A few evenings ago, I was comfortably tucked away in the dark, flickering movie house of an art gallery watching a specially restored version of a silent comedy called Seven Chances. I was pleased to see the genius of Buster Keaton craft a light, frothy story on the screen that elicited plenty of easy laughs. If you don’t know Keaton, he is considered one of the true comedy greats of the silent era and with good reason; he was an incredible stuntman and athlete, a straight-man who oozed physical comedy, a writer and director who worked wonders with small budgets and kept his freedom for a number of years from the tyranny of big studio creative control. If you are familiar with Buster Keaton, then you probably know what I’m going to say next.
Keaton’s best works are ruined by his patent endorsement of the racist conventions of the time. If you watch Seven Chances, you’ll probably find, just as I did, that as soon as you start to enjoy the movie, you are jarred out of your viewing comfort by a gangly, oafish white man with bad false teeth and terrifying blackface (the ham-handedness of the makeup makes these folks look more like monsters than black people). This blackface character, not only disturbing in his startling visage, procedes to act as an imbecile at every turn; barely able to preserve his own life or accomplish the simplest task. I can only describe watching this character as a gum-scraping experience of racial shame, but I think it’s an important one.
In contrast, I’d like to examine a different racial trend in media. Throughout the 80’s, there was a trend that has since fallen out of vogue, where white and black best friends or strong camaraderie featured prominently in media, to the point of overrepresentation. If you’re having trouble imagining it; T.C. and Magnum in Magnum PI, Crockett and Tubbs (although the actor who played Tubbs is multiracial), Arnold and Willis and their adoptive family in Different Strokes, Isaac Washington and Captain Stubing in the Love Boat, BA Baracus and Hannibal, a number of folks on Hill Street Blues and In the Heat of the Night, Tootie and Natalie from the facts of life, etc. Although this trend is dated, it doesn’t take away from the viewing enjoyment of these shows or the artistic merit. On the contrary, it seems to add to the richness of these characters in most instances.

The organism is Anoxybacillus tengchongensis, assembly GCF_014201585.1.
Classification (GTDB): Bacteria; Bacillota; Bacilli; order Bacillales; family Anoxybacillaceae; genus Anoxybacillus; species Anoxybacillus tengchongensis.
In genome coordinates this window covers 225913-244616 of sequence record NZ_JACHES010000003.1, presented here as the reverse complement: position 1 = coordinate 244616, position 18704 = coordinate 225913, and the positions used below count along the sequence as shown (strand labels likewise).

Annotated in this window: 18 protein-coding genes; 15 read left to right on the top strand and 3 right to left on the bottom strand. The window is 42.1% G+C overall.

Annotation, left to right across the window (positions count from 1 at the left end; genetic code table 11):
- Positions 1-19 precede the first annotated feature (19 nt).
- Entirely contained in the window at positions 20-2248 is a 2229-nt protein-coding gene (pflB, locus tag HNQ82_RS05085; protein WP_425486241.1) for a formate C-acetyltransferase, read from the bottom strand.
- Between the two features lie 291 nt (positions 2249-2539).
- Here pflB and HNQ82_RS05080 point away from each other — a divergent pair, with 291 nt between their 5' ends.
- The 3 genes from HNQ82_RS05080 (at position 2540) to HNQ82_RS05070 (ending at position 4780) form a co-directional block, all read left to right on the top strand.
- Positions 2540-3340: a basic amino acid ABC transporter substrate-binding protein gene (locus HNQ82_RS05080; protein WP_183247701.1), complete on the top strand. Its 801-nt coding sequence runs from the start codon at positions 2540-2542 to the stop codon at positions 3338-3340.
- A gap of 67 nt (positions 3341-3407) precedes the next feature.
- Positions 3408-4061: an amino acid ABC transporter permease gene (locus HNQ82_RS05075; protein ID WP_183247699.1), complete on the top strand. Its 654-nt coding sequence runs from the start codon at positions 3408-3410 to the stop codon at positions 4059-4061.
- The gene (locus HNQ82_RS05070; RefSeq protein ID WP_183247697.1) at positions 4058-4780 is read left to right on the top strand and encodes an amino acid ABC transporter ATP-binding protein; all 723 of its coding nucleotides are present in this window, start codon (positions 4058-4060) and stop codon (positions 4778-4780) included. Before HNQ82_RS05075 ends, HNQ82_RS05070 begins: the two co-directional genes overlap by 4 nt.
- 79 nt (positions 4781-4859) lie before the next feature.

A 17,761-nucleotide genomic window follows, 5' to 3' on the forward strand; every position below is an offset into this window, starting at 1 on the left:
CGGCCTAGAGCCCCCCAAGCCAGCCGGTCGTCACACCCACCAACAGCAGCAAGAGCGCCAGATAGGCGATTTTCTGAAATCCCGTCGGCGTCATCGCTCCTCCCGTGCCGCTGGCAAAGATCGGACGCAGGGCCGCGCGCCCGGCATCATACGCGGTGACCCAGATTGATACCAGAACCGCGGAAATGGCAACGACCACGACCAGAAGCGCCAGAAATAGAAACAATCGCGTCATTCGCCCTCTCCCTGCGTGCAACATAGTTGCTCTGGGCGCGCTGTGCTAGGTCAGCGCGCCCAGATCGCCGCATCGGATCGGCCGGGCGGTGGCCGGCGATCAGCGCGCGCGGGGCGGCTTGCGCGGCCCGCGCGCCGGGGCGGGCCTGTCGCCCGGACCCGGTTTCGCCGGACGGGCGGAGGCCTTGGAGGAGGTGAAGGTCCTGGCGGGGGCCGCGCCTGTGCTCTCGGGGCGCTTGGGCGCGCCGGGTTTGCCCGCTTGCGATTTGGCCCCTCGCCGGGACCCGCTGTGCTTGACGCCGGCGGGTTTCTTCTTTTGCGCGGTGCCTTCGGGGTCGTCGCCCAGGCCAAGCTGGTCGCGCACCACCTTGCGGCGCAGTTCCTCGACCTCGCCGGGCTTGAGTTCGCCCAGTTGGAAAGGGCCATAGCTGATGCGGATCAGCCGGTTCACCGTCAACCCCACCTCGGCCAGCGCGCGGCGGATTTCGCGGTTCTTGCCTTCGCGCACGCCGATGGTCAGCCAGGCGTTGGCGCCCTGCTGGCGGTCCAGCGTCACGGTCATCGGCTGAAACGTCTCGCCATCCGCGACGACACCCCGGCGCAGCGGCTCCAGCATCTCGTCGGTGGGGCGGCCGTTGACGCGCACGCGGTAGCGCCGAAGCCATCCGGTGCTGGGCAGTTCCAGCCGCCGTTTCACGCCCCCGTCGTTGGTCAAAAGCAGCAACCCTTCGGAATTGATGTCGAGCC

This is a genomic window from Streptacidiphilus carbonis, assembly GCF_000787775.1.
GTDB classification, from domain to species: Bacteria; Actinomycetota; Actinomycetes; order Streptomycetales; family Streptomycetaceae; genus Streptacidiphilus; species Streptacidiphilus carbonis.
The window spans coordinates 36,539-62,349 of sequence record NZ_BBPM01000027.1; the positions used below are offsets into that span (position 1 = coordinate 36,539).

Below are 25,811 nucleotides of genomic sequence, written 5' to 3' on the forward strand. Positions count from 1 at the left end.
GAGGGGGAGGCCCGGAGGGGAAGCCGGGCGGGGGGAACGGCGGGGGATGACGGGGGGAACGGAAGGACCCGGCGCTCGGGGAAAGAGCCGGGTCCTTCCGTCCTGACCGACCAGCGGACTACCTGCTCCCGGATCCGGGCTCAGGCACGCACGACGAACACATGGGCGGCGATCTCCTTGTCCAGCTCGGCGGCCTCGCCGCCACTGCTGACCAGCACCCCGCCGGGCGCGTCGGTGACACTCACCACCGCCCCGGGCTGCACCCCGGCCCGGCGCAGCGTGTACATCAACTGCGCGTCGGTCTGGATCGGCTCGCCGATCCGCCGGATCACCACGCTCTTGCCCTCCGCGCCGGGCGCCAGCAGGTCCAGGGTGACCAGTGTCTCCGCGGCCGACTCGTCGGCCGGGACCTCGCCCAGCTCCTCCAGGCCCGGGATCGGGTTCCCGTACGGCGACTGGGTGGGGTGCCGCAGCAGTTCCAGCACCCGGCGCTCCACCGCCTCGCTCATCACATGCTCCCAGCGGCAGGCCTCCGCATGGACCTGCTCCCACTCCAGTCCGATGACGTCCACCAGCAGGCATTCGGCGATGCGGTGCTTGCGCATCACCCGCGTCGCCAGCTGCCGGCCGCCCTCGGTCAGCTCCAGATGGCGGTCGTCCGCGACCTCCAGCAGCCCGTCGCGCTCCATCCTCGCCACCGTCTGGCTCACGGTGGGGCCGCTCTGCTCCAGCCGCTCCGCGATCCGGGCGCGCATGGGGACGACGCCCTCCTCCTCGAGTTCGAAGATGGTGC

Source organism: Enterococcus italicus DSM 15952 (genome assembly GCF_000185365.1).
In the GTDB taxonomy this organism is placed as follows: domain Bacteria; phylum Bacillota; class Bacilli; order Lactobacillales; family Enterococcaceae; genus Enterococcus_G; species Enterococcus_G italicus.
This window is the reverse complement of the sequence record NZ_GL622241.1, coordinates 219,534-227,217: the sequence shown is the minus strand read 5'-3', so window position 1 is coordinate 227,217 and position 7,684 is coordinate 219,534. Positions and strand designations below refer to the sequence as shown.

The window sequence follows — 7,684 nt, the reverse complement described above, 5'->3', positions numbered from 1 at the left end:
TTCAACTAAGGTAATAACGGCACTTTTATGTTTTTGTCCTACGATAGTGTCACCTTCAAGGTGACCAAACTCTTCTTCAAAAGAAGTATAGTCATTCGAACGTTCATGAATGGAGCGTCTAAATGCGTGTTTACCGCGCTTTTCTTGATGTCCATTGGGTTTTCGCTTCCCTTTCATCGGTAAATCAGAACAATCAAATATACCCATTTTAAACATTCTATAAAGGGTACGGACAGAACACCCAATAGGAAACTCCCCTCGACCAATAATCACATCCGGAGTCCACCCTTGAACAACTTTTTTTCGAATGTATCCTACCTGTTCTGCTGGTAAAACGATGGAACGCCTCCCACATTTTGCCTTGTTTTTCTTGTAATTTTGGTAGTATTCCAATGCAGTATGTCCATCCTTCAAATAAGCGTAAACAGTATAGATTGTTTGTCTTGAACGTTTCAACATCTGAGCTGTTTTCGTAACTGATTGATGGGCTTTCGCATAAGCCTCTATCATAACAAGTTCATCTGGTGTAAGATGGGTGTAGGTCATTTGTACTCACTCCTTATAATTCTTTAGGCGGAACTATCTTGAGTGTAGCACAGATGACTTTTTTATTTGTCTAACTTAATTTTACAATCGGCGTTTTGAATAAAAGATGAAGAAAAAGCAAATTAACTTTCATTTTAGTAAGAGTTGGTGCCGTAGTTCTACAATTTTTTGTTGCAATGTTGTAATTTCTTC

To keep it brief, this is my way of saying it is in your best interest to push the social envelope as a writer of media. If it feels forced to turn stereotypes on their heads— if it feels contrived, it is only because you are desensitized to the manner in which stereotypes are contrived. If you want your media and literature to survive, it is essential that you pull out all the stops. Put women in positions of power; not covert, sneaky, implicit positions of power, but actual embraced authority with all its respect. Cast your role models as people of color, show people what the marginalized look like when they have success. Feature gay relationships, but sap the sensationalism from them to best of your ability. Give them no more rationalization, sexualization or emphasis than you would a straight relationship. Consider writing female characters who have no romantic or sexual liasons, as the bulk of male characters usually don’t. Want to feature an exotic dancer or prostitute in your story? Consider using the male variety. To close, here are a few stereotypes I would like you to never again under any circumstance use:
* single race gangs (especially black, latino, or chinese)
* black or hispanic drug dealers or pimps
* lesbian athletes, truck drivers or delivery people
* female secretaries
* asian masseuses
* thrifty jews
* female operators or the equivalent (I’m looking at you, Hoshi Sato)
* black bus drivers or the equivalent (I’m looking at you, Travis Mayweather)
* dumb hillbillies
* queeny gay men
* jive-talking black men of leisure/poverty, who seem motivated only to hustle
* gay lotharios
* vapid, conventionally attractive women
* self effacing, not conventionally attractive women
* cosmopolitan native americans who are as religious as mega traditional tribal native americans, or are bereft without that religion (I’m looking at you, Chakotay)
* Men who can instinctively fight well, even though they are untrained and inexperienced
* (Add your own!)